Standard Article

XAFS Spectroscopy

X-Ray Techniques

  1. Steve Heald

Published Online: 18 MAY 2012

DOI: 10.1002/0471266965.com072.pub2

Characterization of Materials

Characterization of Materials

How to Cite

Heald, S. 2012. XAFS Spectroscopy. Characterization of Materials. 1–15.

Author Information

  1. Argonne National Laboratory, Advanced Photon Source, Argonne, IL, USA

Publication History

  1. Published Online: 18 MAY 2012


The x-ray absorption fine structure (XAFS) that is present near x-ray absorption edges contains detailed information about the local structure and bonding of the absorbing atoms. With the advent of intense tunable sources of x-rays using synchrotron radiation facilities, the application of x-ray absorption spectroscopy has become widespread and routine. The XAFS is a local probe sensitive to the location and type of atoms surrounding the absorbing atom. As a local probe, it can be applied to many materials where diffraction-based techniques would be impractical such as resolving the structure near highly dilute components and determining the local structure of atoms in nanoparticles, liquids, metalloproteins in solution, amorphous solids, and poorly crystalline materials. In addition to the direct structural information, the absorption edge position and shape can be used to determine the site symmetry and valence of the absorbing atoms. This chapter describes the physical principles that result in the fine structure, basic experimental techniques, and basic principles for the extraction of the information present in the spectra. It also touches on some of the unique aspects of performing measurements at a synchrotron radiation facility.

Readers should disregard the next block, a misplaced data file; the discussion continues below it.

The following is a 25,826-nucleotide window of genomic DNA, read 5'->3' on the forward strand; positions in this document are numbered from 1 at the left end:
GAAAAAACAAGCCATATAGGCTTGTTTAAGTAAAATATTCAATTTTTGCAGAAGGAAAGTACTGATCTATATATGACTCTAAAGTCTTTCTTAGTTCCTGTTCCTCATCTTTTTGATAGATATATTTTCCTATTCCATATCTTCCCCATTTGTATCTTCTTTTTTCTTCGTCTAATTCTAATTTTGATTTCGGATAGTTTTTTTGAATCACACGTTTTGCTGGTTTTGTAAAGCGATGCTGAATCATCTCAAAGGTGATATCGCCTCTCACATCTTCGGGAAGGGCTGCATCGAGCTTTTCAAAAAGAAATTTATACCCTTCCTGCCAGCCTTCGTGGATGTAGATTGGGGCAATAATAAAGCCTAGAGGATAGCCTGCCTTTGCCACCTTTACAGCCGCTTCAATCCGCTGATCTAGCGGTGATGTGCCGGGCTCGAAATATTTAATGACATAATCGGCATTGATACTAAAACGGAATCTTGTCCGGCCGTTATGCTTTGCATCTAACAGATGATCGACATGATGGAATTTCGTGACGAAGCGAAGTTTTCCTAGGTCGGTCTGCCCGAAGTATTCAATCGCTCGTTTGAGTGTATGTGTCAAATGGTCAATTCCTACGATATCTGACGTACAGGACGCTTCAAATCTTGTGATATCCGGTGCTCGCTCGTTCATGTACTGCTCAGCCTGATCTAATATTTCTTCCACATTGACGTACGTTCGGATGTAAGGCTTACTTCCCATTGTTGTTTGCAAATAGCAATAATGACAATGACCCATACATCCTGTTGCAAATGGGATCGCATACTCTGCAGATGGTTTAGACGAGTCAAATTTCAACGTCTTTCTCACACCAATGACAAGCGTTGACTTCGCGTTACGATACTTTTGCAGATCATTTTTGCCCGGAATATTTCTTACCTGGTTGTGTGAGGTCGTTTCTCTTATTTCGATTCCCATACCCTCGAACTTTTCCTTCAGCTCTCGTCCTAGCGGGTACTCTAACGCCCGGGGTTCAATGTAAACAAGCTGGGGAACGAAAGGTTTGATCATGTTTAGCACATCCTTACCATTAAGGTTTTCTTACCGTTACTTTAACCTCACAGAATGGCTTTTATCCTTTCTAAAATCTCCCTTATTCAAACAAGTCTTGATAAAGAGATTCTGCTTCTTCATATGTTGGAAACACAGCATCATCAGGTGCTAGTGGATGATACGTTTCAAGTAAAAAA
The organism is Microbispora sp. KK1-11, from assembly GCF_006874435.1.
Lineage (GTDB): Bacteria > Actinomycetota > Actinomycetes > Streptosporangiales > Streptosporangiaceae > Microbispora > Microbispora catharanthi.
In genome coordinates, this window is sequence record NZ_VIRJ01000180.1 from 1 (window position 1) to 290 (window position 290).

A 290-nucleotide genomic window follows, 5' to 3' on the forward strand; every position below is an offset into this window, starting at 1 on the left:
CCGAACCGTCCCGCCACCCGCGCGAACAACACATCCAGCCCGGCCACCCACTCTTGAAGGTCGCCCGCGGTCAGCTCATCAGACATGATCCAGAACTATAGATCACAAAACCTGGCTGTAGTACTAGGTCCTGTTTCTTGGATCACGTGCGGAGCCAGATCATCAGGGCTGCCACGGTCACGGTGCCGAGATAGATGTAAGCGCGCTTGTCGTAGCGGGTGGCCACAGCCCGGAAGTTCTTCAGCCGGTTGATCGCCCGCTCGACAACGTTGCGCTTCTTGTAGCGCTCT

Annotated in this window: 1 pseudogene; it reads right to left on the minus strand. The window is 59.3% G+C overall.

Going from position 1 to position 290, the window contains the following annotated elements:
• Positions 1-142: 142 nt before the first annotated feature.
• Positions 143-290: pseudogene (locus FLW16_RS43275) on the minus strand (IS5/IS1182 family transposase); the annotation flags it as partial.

• XAFS;
  • XANES;
  • EXAFS;
  • XAS;
  • x-ray absorption;
  • x-ray spectroscopy